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The Wandsworth Con
(article by George Monbiot, from The Guardian 25.08.98)

The underhoused people of Wandsworth in south London know precisely what they want. When we, direct activists from The Land is Ours, were evicted two years ago from the great tract of derelict land beside Wandsworth Bridge, they continued the fight for affordable housing, a riverside park and a community centre. They organised a huge consultation exercise, and presented the unequivocal results to Wandsworth Borough Council.

But no one is obliged to listen to them. Wandsworth, one of the last parts of the country still under enemy occupation, is governed by a cabal of sociopathic grotesques, pursuing a venomous economic apartheid. The poor and vulnerable have already been zoned out of most parts of the borough, and the rich and heedless zoned in.

So Sir Norman Foster and Rialto Homes know that their proposal, presented last month, is likely to fall on fertile ground. Four gigantic apartment blocks, rising to 20 storeys, will be built along the riverfront, to house 740 luxury flats. Fifty-two of them will be three-bedroom penthouse suites, likely to sell for several million pounds each. There will be parking for nearly 1000 cars, and a moat will be built between the new homes and the crumbling ex-council estates on the other side of the road. There will be no affordable housing, no riverside park and no community centre. There will, however, be a new police station on the site: the owners of the penthouse suites won't have any trouble from the neighbours.

Local people are horrified but not surprised. Wandsworth's unitary development plan, which recommends that no structure above six storeys be built beside the Thames, has been flouted repeatedly, not least by the government's own adviser on urban regeneration, Lord Rogers, whose luxury Montevetro Tower, just down the river from the Land is Ours site, also rises to a supercilious 20 storeys.


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But where, the impoverished people of Wandsworth keep asking, will the new buyers come from? The rise in housing demand, the government has repeatedly asserted, comes largely from single people seeking relatively low-cost homes. Yet, all over London and the South-East, new three-bedroom apartments and five-bedroom executive mansions are being built. How could there be enough buyers to go round?

I think I may have just stumbled upon the answer. While looking for something quite different last week, I came across a remarkable article in Gulf News, published in Dubai. It was a report from last year's "WorldWide Property and Investment Show", organised in Dubai by British agents. Among the exhibitors were some of Britain's most controversial luxury house-builders.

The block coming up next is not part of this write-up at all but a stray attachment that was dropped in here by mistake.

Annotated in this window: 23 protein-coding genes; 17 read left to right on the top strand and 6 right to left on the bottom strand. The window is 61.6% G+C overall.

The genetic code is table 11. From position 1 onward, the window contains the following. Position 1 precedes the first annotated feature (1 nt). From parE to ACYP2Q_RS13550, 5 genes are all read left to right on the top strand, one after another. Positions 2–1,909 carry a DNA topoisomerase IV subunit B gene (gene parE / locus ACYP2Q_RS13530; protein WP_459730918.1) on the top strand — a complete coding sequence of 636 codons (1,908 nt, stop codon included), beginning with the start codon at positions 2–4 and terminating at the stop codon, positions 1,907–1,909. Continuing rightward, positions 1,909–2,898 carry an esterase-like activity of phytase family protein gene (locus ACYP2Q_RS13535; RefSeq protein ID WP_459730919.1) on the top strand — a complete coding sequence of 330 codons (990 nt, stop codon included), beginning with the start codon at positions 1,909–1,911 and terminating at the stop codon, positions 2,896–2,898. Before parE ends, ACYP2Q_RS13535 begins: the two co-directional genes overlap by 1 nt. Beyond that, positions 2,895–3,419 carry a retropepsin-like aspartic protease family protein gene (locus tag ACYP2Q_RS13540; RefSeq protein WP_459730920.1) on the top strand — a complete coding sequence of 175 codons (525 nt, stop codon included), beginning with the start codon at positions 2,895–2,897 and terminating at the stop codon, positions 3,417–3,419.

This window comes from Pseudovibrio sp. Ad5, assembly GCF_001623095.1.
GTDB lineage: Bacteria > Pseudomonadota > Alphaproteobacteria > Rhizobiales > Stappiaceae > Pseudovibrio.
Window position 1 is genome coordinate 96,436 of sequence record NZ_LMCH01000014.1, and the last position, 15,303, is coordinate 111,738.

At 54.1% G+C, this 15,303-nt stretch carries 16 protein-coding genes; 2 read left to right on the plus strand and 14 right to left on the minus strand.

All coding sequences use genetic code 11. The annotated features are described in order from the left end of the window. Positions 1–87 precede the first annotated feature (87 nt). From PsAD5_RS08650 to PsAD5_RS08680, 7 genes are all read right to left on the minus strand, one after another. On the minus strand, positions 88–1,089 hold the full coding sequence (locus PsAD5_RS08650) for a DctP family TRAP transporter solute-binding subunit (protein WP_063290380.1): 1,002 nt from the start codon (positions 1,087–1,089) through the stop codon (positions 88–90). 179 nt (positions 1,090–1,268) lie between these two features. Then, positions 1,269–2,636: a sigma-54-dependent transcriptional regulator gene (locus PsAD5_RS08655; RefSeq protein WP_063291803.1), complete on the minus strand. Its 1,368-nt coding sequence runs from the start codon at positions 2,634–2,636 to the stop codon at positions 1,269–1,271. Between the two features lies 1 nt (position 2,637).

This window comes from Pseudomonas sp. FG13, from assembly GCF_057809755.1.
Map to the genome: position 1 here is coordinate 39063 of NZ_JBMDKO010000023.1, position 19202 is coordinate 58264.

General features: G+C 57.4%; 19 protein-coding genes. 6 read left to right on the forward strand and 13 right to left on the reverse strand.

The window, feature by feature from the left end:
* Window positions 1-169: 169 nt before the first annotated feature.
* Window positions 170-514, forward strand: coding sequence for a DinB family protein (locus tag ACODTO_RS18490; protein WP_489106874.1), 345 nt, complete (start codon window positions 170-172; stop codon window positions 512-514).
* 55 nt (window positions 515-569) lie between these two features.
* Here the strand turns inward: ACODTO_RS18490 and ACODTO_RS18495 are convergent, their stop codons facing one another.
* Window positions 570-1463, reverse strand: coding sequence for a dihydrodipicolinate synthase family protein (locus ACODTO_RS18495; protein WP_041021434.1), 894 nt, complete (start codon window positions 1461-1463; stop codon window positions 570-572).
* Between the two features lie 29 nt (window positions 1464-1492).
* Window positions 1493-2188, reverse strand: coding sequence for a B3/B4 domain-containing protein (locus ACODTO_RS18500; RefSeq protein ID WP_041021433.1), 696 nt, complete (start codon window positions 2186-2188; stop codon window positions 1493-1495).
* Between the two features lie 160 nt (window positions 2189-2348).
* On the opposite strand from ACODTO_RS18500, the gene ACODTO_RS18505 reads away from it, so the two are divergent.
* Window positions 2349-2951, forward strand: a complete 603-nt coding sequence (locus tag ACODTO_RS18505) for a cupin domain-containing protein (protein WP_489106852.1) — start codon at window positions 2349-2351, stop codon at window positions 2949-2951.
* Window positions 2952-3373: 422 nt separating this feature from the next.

"Both UK expats and Arab nationals", the traders exulted, "are looking to spend anything from £70,000 for a small rural retreat to around 1 million for a smart central London address... [the] product appeals to the executive who already owns a UK property and is seeking a substantial second home". One of the most prominent exhibitors was Persimmon Homes, which, like Rialto, is building luxury cliffs on the Thames in Wandsworth. Its sales director made no attempt to diguise the nature of her business. "I am finding," she boasted, "all my serious enquiries here are from investors, not those requiring a home."

Among the non-homes she had sold in Dubai were apartments in the new estate Persimmon is building close to the Thames at Kingston. To ensure that the purchasers of its flats enjoyed an uninterrupted view of the river, Persimmon insisted that a row of poplar trees in Canbury Gardens, one of the best-loved parks in the borough, be felled. The council meekly complied, to the fury of local residents, who occupied the trees for four months last winter.


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Dubai is not the only place in which our property companies have been selling the homes they have told us, again and again, have to be built to meet Britain's housing needs. A survey by London Residential Research reveals that, astonishingly, 50 per cent of all the new homes built in central and inner London in the first half of the last financial year were sold to buyers in the Far East. Foster and Rialto seem to know this: the third member of their consortium is a company from Singapore.

A few months ago, local authorities presented Hilary Armstrong, the housing minister, with proposals for punitive rates of council tax on second homes. She decided not to adopt them. Nothing, in other words, will be done to ensure that houses are built for living in, rather than for speculation. The Labour government, like Wandsworth's Conservative council, has chosen to side with greed and against need.

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